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Chris Pronger To LTIR

The big news story of yesterday was that Chris Pronger will miss the remainder of the season due to post-concussion syndrome.  Chris Pronger is a Philadelphia Flyer defenceman who is signed to a problematic contract.  He is signed through the 2016/17 season with a salary cap hit of almost $5 million dollars a year.  This is a 35+ contract which means that it stays on the Flyers books no matter what.  If Pronger retires or is sent to the minors, this nearly $5 million salary cap stays with the Flyers.  There is only one way out.  Pronger has to be on the long term injured reserve.

The Philadelphia Flyers have a long history of placing essentially retired players on LTIR for years.  Currently, Ian Laperriere and Blair Betts have been on the Flyers LTIR all season.  Neither is expected to play in the NHL again.  Laperriere missed all of last season on the LTIR as well.  Darien Hatcher and Mike Rathje also spent significant time on LTIR when they were essentially retired.  Rathje spent almost four years there.

The Flyers being a big market team are able to hide contracts of retiring players on LTIR.  This isn’t to say that the players are not injured when they first got put there.  The Flyers had no interest in ever bringing them back.  They let the player retire while still paying him.  The player usually got put on the LTIR when his salary cap hit became a problem and the extra cap room would help the team.  It is very suspicious that several Flyers have had this happen to them and no other team has had a similar situation.  This appears to be a salary cap management method.

In the October thread I wrote about this commenter steviesteve wrote:

If anyone wants more evidence of the Flyers using this exception to get out of crap contracts, just wait two or three seasons. Unless the CBA changes this loophole or the way 35+ contracts or buyouts are handled, I can guarantee right now that Chris Pronger will be LTIRed—not retired.

It looks like he is right.  Chris Pronger looks like he will be retired to the LTIR instead of coming back and playing.  Perhaps the injury came a little earlier than the Flyers hoped, but this is the way they will get out of his contract.

I argue that it goes against the spirit of the salary cap to keep an essentially retired player on the LTIR for seasons so that his salary cap hit won’t hurt the team.  I argue that there should be a buyout forced for the player, at least for salary cap purposes.  There should be a cost to the team for the contract.  This should not be a way to get out of unwanted contracts.  The Philadelphia Flyers have used this loophole many times already and seem poised to do so to get out of Chris Pronger’s salary hit, which would otherwise stay on their books until 2017.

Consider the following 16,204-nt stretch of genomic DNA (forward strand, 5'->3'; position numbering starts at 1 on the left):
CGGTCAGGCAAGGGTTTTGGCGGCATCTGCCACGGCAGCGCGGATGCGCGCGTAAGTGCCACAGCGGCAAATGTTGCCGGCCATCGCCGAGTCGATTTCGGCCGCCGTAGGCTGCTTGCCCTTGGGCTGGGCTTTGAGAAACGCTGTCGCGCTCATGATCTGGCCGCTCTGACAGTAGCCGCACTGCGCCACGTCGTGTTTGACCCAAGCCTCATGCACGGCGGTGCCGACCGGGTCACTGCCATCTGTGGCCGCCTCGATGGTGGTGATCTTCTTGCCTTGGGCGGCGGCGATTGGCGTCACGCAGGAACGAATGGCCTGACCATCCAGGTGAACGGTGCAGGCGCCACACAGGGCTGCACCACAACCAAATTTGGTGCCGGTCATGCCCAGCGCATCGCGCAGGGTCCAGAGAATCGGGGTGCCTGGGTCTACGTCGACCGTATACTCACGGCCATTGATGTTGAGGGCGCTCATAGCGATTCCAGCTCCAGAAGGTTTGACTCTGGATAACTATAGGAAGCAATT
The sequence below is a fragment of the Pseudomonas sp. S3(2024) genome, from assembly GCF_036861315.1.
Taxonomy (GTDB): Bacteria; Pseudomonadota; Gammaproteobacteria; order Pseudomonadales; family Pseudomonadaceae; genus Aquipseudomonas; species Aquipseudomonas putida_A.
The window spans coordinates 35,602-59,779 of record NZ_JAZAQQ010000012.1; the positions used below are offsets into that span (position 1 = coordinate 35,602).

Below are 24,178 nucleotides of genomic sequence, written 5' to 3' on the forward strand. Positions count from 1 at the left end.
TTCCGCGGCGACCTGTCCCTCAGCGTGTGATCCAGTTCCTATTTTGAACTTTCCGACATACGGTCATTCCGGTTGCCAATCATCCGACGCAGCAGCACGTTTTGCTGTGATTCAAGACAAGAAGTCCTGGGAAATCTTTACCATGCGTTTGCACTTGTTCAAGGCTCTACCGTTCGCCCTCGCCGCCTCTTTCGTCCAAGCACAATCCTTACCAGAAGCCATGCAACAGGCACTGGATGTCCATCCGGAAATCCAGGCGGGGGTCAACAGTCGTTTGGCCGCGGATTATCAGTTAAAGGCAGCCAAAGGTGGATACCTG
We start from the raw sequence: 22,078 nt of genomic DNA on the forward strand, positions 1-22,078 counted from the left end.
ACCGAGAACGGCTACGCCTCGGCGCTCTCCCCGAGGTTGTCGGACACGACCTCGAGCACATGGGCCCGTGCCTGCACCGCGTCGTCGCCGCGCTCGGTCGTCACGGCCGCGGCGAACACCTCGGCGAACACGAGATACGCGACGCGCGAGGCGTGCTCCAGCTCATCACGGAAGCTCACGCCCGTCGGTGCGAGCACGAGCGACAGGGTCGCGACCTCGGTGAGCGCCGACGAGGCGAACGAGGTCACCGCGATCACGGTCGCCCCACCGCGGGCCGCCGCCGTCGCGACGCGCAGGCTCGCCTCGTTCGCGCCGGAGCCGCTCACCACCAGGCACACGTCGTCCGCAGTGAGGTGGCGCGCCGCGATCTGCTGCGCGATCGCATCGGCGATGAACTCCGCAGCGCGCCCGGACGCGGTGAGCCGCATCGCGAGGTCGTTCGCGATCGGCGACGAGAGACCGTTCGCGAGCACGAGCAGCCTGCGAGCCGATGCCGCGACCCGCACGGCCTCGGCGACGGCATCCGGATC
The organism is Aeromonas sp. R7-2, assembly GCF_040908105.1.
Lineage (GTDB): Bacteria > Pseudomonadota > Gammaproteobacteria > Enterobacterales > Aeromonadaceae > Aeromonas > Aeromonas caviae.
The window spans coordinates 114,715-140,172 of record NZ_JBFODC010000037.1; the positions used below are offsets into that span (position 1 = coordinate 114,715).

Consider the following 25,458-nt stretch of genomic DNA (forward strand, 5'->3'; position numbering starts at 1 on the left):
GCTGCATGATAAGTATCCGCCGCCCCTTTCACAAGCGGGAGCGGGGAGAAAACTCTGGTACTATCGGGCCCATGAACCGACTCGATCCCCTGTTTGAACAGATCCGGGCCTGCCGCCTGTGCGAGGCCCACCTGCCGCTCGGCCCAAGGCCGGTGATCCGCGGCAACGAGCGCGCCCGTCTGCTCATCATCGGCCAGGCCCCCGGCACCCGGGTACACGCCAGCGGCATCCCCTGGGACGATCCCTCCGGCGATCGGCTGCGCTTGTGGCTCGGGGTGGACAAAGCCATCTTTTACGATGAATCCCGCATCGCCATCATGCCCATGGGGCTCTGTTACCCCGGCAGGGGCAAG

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Comments

Savage Henry's avatar

This doesn’t bother me so much so long as the player is legitimately injured.  If they have to retire early because of injury, I don’t have a problem with their cap hit being taken away.  Especially if they (or their insurance company) continue to pay the player.  It may not hit their cap number, but it will hit the bottom line.  Even a big market team is going to feel $5M - $10M/year (or more) off of the bottom line.

Future CBAs can probably address this more elegantly that it is currently, but the root of the problem is the fact that 35+ contracts stay on the books if the player retires, no matter what.  There needs to be a solution that discourages teams from signing guys into their mid-40s but gives cap relief to teams that have legitimately injured players.  Personally, I’d like to see a system where a player’s cap hit is their salary that particular year.  Once you eliminate the average salary cap hit nonsense, a lot of other problems solve themselves.

Posted by Savage Henry on 12/16/11 at 08:30 PM ET

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I don’t see the problem here Philly may be big market but according to Forbes team value is down and an unproductive Pronger contract replaced but some other paid player(s) is enough to make the team unprofitable this year.

I suppose you could argue that one season perhaps you could force a buy out but that seems a like reacting to just one team. And it ignores the fact that maybe a long term recovery period might really save a players career and that team still does want him.

Savage - I really disagree on the contract thing (but than again I have no desire for enforced parity yo -yo teams). The contract average allows a team to make a strategic choice lock in a player long term and take the financial risk or not.  It seems to me the post Kovalchuk rules keep the process from becoming ludicrous and thus it remains fair.

Posted by paulklos on 12/17/11 at 07:01 PM ET

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imageThe Puck Stops Here was founded during the 2004/05 lockout as a place to rant about hockey. The original site contains over 1000 posts, some of which were also published on FoxSports.com.

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